All across Spain, children are attending catechism classes in preparation for their first communion this spring. In late March, around 50 boys and girls between seven and 10 years old gathered in the courtyard of a 16th-century church in Barcelona. They threw their backpacks in a corner as they came in and formed various circles. When asked what they were most looking forward to for the big day, one response stood out.
“The party!” they yelled, followed by an eruption of laughter.
Spain has been one of the countries in Europe hardest hit by the economic crisis, and it has yet to bounce back: the unemployment rate is still about 19 percent. As a result, Spaniards have cut back on many aspects of life. They’re having small civil ceremonies instead of big church weddings, which have declined by about 50 percent since 2008, according to a study done by consulting firm KPMG for the Spanish Episcopal Conference, an administrative institution composed of all the bishops of the dioceses in Spain.
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Yet families continue to celebrate first communions at the same pace. In 2014, according to the same study, families in Spain spent almost 600 million euros on these celebrations — that’s around $640 million. And the multimillion-dollar business continues to thrive.
First communion season falls in May. Spaniards can expect restaurants to be full during the weekends and see decorated cars around town taking boys and girls, all dressed up in a suit or white gown, to the local church.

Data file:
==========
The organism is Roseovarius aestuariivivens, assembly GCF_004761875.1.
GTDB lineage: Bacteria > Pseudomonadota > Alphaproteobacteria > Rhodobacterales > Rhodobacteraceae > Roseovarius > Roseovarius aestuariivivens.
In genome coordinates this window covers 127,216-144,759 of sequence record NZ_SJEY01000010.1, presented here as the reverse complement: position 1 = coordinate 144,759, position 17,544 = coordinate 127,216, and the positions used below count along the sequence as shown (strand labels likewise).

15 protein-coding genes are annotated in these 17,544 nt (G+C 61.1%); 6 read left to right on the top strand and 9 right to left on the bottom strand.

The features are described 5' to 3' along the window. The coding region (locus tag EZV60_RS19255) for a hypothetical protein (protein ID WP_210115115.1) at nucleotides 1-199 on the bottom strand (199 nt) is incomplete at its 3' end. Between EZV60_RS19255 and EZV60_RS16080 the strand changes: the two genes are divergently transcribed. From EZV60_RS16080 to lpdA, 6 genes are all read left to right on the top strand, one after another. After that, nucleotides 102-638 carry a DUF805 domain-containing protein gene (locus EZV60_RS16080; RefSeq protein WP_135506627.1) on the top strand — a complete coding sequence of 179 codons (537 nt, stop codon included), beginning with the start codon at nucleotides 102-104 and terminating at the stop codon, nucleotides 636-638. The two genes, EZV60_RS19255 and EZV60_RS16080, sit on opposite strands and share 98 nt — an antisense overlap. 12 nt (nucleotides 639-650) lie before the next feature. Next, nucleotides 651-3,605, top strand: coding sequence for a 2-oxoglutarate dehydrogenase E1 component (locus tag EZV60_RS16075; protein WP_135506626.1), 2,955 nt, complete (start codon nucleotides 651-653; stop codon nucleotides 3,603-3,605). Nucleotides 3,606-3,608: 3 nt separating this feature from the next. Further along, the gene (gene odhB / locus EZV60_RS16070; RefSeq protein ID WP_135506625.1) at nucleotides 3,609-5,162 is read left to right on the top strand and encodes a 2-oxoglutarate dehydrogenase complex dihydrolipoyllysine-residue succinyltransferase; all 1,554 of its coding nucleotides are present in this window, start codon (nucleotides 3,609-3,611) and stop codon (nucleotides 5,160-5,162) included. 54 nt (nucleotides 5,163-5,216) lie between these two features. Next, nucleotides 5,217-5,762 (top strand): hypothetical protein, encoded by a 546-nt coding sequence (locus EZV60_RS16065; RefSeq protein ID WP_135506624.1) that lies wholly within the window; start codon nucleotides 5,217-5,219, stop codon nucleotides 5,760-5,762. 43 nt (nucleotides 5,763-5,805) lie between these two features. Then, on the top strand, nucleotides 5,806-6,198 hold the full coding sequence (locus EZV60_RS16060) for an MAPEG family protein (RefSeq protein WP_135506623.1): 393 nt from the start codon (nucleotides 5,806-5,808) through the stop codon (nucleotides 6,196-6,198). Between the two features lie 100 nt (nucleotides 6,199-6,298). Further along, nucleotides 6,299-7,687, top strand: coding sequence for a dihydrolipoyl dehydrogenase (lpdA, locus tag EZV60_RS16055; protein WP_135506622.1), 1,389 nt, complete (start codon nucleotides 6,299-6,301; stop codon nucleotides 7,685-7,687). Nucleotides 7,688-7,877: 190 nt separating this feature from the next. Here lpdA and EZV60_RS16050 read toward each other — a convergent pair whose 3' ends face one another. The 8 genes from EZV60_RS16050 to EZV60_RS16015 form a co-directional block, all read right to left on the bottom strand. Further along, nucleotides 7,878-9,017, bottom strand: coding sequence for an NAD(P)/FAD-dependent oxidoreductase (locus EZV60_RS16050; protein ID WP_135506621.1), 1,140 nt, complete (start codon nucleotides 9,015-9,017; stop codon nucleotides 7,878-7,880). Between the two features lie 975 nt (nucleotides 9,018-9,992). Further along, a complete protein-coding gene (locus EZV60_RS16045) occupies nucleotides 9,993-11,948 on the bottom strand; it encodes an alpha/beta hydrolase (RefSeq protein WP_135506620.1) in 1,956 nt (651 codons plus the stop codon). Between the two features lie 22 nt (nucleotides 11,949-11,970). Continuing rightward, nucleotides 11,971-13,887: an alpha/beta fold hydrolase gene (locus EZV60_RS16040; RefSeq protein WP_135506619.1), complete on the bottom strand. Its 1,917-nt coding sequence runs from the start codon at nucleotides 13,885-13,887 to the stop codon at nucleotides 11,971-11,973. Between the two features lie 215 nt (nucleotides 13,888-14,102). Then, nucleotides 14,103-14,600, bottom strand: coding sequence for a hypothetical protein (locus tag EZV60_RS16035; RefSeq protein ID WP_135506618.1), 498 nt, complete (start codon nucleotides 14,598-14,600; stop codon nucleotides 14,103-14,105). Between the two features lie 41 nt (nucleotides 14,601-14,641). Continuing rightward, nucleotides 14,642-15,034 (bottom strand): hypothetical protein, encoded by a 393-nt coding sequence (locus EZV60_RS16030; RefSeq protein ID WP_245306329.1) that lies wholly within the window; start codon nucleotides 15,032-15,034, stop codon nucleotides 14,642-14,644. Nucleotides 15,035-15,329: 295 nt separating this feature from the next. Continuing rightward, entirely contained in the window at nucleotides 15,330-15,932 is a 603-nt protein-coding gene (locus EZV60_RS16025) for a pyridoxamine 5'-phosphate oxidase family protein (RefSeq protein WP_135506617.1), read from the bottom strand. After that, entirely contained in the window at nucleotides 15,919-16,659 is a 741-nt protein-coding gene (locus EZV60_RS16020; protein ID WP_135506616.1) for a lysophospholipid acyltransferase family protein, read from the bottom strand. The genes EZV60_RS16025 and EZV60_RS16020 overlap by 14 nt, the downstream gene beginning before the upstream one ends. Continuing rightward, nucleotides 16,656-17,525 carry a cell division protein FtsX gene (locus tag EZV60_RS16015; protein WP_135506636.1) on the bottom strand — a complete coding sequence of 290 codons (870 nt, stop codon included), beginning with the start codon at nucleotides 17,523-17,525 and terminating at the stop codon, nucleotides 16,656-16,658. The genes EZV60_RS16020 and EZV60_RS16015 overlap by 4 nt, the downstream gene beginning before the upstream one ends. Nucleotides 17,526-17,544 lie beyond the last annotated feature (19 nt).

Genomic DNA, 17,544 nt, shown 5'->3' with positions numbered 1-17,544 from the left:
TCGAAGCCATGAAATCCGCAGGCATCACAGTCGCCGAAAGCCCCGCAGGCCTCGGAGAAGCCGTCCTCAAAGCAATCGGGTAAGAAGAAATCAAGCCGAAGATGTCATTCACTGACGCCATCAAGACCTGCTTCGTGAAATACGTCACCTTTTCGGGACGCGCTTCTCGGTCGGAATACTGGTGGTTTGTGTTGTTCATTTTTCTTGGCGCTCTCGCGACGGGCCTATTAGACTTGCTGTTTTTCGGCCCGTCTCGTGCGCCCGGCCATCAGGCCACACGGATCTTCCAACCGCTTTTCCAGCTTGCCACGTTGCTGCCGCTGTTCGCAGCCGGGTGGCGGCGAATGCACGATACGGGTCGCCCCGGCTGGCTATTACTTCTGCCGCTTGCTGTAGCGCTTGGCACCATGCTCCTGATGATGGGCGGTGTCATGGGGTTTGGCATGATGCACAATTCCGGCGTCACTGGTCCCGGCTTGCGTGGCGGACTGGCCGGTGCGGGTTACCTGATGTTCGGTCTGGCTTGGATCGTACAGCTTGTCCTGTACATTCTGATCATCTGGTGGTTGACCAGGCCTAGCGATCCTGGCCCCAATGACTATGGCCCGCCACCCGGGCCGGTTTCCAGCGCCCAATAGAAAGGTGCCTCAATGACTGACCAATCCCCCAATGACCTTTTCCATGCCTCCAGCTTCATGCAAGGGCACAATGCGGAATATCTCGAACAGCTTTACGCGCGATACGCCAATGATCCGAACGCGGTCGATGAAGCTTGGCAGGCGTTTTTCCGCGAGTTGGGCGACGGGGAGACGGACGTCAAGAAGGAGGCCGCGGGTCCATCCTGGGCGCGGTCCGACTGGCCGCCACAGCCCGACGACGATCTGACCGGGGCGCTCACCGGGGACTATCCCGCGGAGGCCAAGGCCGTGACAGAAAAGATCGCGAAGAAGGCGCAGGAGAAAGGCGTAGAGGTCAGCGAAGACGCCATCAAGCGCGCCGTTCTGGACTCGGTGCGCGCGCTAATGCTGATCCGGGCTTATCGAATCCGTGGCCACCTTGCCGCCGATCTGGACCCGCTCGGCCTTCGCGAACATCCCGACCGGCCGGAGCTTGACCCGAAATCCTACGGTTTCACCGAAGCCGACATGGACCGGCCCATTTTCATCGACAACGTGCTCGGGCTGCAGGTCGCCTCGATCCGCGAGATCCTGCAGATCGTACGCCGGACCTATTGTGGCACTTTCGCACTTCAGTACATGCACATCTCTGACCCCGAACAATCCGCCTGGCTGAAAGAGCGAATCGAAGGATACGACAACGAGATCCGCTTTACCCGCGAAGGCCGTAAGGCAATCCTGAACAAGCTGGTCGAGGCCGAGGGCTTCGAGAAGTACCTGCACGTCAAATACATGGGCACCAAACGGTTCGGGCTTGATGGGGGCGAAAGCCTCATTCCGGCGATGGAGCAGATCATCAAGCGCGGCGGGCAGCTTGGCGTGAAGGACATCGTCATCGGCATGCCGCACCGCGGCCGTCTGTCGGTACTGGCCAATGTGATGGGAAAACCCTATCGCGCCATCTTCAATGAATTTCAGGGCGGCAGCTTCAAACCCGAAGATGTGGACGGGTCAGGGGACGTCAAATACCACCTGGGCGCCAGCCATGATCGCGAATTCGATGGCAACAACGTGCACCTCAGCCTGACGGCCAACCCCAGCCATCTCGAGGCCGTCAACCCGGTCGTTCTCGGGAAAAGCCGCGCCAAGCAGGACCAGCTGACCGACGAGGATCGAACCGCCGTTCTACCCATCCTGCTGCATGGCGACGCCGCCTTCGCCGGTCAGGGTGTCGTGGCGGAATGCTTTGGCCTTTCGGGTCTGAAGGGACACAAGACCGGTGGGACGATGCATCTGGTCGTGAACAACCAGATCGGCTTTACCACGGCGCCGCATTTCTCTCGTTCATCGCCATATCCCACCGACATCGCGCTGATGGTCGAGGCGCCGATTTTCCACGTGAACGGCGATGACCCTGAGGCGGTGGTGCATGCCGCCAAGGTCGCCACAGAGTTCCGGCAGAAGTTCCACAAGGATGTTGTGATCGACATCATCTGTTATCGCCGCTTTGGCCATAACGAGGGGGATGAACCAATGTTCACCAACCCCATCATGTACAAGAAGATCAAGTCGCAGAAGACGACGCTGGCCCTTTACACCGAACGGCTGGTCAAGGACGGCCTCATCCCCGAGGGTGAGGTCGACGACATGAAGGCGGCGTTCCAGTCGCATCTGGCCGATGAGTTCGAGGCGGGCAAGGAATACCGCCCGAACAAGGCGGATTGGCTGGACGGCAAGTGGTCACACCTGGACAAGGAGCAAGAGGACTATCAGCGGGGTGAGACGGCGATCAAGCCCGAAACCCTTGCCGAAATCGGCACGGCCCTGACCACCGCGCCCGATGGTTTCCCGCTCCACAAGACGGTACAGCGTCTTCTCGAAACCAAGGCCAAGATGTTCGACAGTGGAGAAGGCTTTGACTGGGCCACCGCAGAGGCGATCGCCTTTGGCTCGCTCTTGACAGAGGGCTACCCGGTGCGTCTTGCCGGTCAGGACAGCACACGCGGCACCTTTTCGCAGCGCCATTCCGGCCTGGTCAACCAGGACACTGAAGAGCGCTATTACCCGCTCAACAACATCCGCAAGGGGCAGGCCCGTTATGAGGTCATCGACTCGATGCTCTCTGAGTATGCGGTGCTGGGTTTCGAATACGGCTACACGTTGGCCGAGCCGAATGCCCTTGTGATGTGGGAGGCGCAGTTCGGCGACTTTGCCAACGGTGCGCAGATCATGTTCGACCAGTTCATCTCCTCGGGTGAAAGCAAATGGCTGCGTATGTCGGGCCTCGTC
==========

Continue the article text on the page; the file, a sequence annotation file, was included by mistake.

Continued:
The parties families spend all that money on come after the first communion, the Catholic ceremony where a person receives the communion wafer for the first time. But what used to be a small post-ceremony meal between close family members has turned into a celebration that takes months to plan. It includes bridal-like dresses for girls, entertainment for kids, professional photo shoots — and can cost a couple of thousand dollars. Assumpta Arxé, owner of an eponymous clothing store in Barcelona, said it’s almost like a small wedding.
“And in the small towns, neighbors get together to see which girl has the best dress,” she said.
The store is one of dozens around town specializing in custom-made dresses for first communions. Arxé sells about 100 dresses per season at $400 to $500 each. She said between the dress, shoes and accessories, parents spend no less than $600 on each child — and that’s excluding the price for the venue and food, which can cost between $50 to $170 per guest.
Francesc Nuñez, sociologist at Universitat Oberta de Catalunya, said first communions are a deeply rooted tradition. He points out that there’s no secular proxy for this rite of passage, as there may be for weddings.
“People strain themselves financially, they spend more than they would in other circumstances. They may even ask for money or take out a loan so they can have the communion that God demands,” he said.